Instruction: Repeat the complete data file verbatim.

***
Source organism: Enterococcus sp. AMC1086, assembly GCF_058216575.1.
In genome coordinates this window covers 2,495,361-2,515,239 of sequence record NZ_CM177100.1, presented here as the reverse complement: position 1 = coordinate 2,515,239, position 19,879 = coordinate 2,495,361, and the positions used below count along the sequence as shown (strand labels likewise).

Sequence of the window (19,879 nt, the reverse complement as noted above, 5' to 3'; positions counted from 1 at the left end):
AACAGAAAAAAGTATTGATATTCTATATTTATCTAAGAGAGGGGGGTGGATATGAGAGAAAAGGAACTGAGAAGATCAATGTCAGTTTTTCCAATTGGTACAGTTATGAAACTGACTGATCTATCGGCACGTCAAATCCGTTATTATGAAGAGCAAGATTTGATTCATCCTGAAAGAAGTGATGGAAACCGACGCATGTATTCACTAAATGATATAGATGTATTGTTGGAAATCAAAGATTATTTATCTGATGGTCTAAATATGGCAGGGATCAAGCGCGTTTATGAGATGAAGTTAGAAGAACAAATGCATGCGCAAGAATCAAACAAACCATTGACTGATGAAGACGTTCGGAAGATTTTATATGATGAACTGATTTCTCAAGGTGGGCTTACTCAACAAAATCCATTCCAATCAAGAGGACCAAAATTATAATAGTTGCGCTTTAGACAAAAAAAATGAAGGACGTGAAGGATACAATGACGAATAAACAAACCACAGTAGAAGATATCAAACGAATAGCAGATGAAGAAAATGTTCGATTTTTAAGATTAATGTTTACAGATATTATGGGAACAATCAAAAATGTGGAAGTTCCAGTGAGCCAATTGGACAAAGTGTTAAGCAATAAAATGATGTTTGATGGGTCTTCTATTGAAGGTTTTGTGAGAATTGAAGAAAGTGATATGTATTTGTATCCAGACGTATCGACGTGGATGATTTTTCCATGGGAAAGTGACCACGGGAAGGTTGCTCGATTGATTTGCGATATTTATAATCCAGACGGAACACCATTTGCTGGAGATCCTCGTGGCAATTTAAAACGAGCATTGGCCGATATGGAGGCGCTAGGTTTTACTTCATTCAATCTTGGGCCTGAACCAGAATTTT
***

Source organism: Enterococcus sp. AMC1086, assembly GCF_058216575.1.
In genome coordinates this window covers 2,495,361-2,515,239 of sequence record NZ_CM177100.1, presented here as the reverse complement: position 1 = coordinate 2,515,239, position 19,879 = coordinate 2,495,361, and the positions used below count along the sequence as shown (strand labels likewise).

Sequence of the window (19,879 nt, the reverse complement as noted above, 5' to 3'; positions counted from 1 at the left end):
AACAGAAAAAAGTATTGATATTCTATATTTATCTAAGAGAGGGGGGTGGATATGAGAGAAAAGGAACTGAGAAGATCAATGTCAGTTTTTCCAATTGGTACAGTTATGAAACTGACTGATCTATCGGCACGTCAAATCCGTTATTATGAAGAGCAAGATTTGATTCATCCTGAAAGAAGTGATGGAAACCGACGCATGTATTCACTAAATGATATAGATGTATTGTTGGAAATCAAAGATTATTTATCTGATGGTCTAAATATGGCAGGGATCAAGCGCGTTTATGAGATGAAGTTAGAAGAACAAATGCATGCGCAAGAATCAAACAAACCATTGACTGATGAAGACGTTCGGAAGATTTTATATGATGAACTGATTTCTCAAGGTGGGCTTACTCAACAAAATCCATTCCAATCAAGAGGACCAAAATTATAATAGTTGCGCTTTAGACAAAAAAAATGAAGGACGTGAAGGATACAATGACGAATAAACAAACCACAGTAGAAGATATCAAACGAATAGCAGATGAAGAAAATGTTCGATTTTTAAGATTAATGTTTACAGATATTATGGGAACAATCAAAAATGTGGAAGTTCCAGTGAGCCAATTGGACAAAGTGTTAAGCAATAAAATGATGTTTGATGGGTCTTCTATTGAAGGTTTTGTGAGAATTGAAGAAAGTGATATGTATTTGTATCCAGACGTATCGACGTGGATGATTTTTCCATGGGAAAGTGACCACGGGAAGGTTGCTCGATTGATTTGCGATATTTATAATCCAGACGGAACACCATTTGCTGGAGATCCTCGTGGCAATTTAAAACGAGCATTGGCCGATATGGAGGCGCTAGGTTTTACTTCATTCAATCTTGGGCCTGAACCAGAATTTT